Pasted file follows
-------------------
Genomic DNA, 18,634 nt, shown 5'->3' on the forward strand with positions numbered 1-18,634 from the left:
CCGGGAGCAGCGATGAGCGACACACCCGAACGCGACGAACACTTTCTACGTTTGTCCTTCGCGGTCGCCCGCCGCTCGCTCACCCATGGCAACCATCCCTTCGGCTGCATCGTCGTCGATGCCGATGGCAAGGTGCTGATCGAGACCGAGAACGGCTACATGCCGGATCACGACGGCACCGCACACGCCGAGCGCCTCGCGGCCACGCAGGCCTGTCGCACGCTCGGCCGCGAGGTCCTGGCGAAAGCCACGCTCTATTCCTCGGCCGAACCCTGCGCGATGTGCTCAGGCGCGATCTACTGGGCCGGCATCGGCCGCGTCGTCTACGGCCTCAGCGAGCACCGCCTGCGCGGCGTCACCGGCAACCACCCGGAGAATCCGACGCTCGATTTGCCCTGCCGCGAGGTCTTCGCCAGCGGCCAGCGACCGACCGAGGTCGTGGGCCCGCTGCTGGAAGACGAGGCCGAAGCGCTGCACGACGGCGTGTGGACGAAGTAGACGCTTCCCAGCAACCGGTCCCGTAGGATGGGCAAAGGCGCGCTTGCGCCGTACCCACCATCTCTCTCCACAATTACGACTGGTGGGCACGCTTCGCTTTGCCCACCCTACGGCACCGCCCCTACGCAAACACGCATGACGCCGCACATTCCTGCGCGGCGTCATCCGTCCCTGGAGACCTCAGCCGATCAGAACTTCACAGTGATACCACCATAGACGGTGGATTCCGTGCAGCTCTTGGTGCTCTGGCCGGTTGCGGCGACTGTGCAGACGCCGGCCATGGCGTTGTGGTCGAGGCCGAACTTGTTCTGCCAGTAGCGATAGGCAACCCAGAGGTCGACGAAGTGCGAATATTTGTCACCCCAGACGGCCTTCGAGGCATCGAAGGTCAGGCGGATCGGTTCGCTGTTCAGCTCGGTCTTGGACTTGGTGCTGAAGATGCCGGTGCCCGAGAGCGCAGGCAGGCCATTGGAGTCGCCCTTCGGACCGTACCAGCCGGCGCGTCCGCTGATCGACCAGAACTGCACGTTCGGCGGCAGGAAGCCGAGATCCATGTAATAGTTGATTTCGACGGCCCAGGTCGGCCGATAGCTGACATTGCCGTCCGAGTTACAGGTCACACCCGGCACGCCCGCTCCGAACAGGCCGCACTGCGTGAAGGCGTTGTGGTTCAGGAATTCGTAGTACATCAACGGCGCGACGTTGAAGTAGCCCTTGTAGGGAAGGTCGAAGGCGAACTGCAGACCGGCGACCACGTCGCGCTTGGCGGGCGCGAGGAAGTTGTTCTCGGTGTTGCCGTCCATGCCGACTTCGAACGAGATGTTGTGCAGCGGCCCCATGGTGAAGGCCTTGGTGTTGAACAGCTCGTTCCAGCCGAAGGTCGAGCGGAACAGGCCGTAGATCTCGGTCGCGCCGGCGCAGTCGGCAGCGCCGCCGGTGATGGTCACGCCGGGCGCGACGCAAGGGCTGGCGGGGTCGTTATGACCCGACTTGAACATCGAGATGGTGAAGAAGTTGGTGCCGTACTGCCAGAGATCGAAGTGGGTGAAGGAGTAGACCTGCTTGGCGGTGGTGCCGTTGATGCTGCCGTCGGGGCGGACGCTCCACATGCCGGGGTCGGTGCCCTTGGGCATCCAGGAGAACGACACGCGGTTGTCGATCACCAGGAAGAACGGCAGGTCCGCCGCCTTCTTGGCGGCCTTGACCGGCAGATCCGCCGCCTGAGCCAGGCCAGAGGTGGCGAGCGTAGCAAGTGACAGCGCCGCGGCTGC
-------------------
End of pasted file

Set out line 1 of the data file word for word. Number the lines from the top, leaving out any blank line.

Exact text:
Genomic DNA, 18,634 nt, shown 5'->3' on the forward strand with positions numbered 1-18,634 from the left: